See also: “Google Case Ends, but Copyright Fight Goes On.”

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              "Ebook Sales Declined in 2015; Digital Audio Continued Growth"

              Posted in Publishing on April 27th, 2016

              AAP has released "Ebook Sales Declined in 2015; Digital Audio Continued Growth."

              Here's an excerpt:

              Overall sales were up 0.8 percent to $7.2 billion compared to $7.1 billion in 2014.

              Overall publisher revenue for 2015, however, was $15.4 billion, down 2.6 percent from the previous year. . . .

              Ebook sales declined in 2015; digital audio continued to grow in popularity; trade publishers did better than educational and scholarly publishers; adult books performed better than other trade categories.

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                "Fracking the Ecosystem: Periodicals Price Survey 2016"

                Posted in Publishing, Scholarly Journals, Serials Crisis on April 22nd, 2016

                Stephen Bosch and Kittie Henderson have published "Fracking the Ecosystem: Periodicals Price Survey 2016" in Library Journal.

                Here's an excerpt:

                Accordingly, we have measured the 2015 price increases of more than 5,000 e-journal packages handled by EBSCO. Our analysis indicates an average e-journal package price increase of 5.8% to 6.3%, down slightly from last year's average of 6.6%.

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                  "The Open Access Interviews: Sir Timothy Gowers, Mathematician"

                  Posted in Disciplinary Archives, Open Access, Open Science, Publishing, Scholarly Journals, Self-Archiving on April 21st, 2016

                  Richard Poynder has published "The Open Access Interviews: Sir Timothy Gowers, Mathematician " in Open and Shut?.

                  Here's an excerpt:

                  The idea of arXiv overlay journals was in the air for a long time. I think one impulse behind Discrete Analysis was the very hostile reaction from many people to the setting up of the open access journal Forum of Mathematics by Cambridge University Press, which (after a three-year free period) charges £750 per article.

                  It seems that a large proportion of mathematicians are implacably opposed to article processing charges, no matter what assurances are given that authors themselves will never be expected to pay out of their own pocket, and that ability to pay will not affect the choice of which articles to publish.

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                    "Comparing Published Scientific Journal Articles to Their Pre-print Versions"

                    Posted in Open Access, Publishing, Scholarly Journals, Self-Archiving on April 21st, 2016

                    Martin Klein et al. have self-archived "Comparing Published Scientific Journal Articles to Their Pre-print Versions."

                    Here's an excerpt:

                    Academic publishers claim that they add value to scholarly communications by coordinating reviews and contributing and enhancing text during publication. . . . We have investigated the publishers' value proposition by conducting a comparative study of pre-print papers and their final published counterparts. This comparison had two working assumptions: 1) if the publishers' argument is valid, the text of a pre-print paper should vary measurably from its corresponding final published version, and 2) by applying standard similarity measures, we should be able to detect and quantify such differences. Our analysis revealed that the text contents of the scientific papers generally changed very little from their pre-print to final published versions.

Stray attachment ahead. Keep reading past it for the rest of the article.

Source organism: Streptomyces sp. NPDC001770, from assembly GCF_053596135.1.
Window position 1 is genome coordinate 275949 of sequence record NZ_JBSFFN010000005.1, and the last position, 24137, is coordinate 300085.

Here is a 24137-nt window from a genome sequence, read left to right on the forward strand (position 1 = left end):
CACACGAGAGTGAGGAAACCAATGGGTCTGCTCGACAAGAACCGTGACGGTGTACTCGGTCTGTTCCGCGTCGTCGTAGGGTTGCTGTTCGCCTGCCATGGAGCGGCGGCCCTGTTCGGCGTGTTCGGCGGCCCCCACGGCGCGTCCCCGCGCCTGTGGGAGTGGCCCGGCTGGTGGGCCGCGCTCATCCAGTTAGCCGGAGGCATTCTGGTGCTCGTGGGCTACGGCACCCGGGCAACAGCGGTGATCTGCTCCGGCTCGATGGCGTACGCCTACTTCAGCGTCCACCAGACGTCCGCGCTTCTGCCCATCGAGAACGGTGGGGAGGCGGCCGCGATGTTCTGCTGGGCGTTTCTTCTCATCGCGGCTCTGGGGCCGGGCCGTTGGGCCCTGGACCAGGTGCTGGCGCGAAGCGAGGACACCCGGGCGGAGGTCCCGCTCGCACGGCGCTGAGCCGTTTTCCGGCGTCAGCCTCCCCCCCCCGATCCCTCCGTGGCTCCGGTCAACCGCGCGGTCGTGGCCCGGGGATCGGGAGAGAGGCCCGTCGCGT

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                      "On the Marginal Cost of Scholarly Communication"

                      Posted in Publishing, Scholarly Journals on April 18th, 2016

                      Tiffany Bogich et al. have published "On the Marginal Cost of Scholarly Communication" in Standard Analytics' Research.

                      Here's an excerpt:

                      We assessed the marginal cost of scholarly communication from the perspective of an agent looking to start an independent, peer-reviewed scholarly journal. We found that various vendors can accommodate all of the services required for scholarly communication for a price ranging between $69 and $318 per article.

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                        "The Academic, Economic and Societal Impacts of Open Access: An Evidence-Based Review"

                        Posted in Open Access, Open Science, Publishing, Scholarly Journals, Self-Archiving on April 14th, 2016

                        Jonathan P. Tennant et al. have published an e-print for review of "The Academic, Economic and Societal Impacts of Open Access: An Evidence-Based Review" in F1000 Research.

                        Here's an excerpt:

                        This review presents published evidence of the impact of Open Access on the academy, economy and society. Overall, the evidence points to a favorable impact of OA on the scholarly literature through increased dissemination and reuse. OA has the potential to be a sustainable business venture for new and established publishers, and can provide substantial benefits to research- and development-intensive businesses, including health organisations, volunteer sectors, and technology. OA is a global issue, highlighted by inequalities beset at all levels between developing and developed nations, and largely fueled by financial inequality. Current levels of access in the developing world are insufficient and unstable, and only OA has the potential to foster the development of stable research ecosystems. While predatory publishing remains an ongoing issue, particularly in the developing world, increasing public engagement, development of OA policies, and discussion of sustainable and ethical publishing practices can remove this potential threat to OA.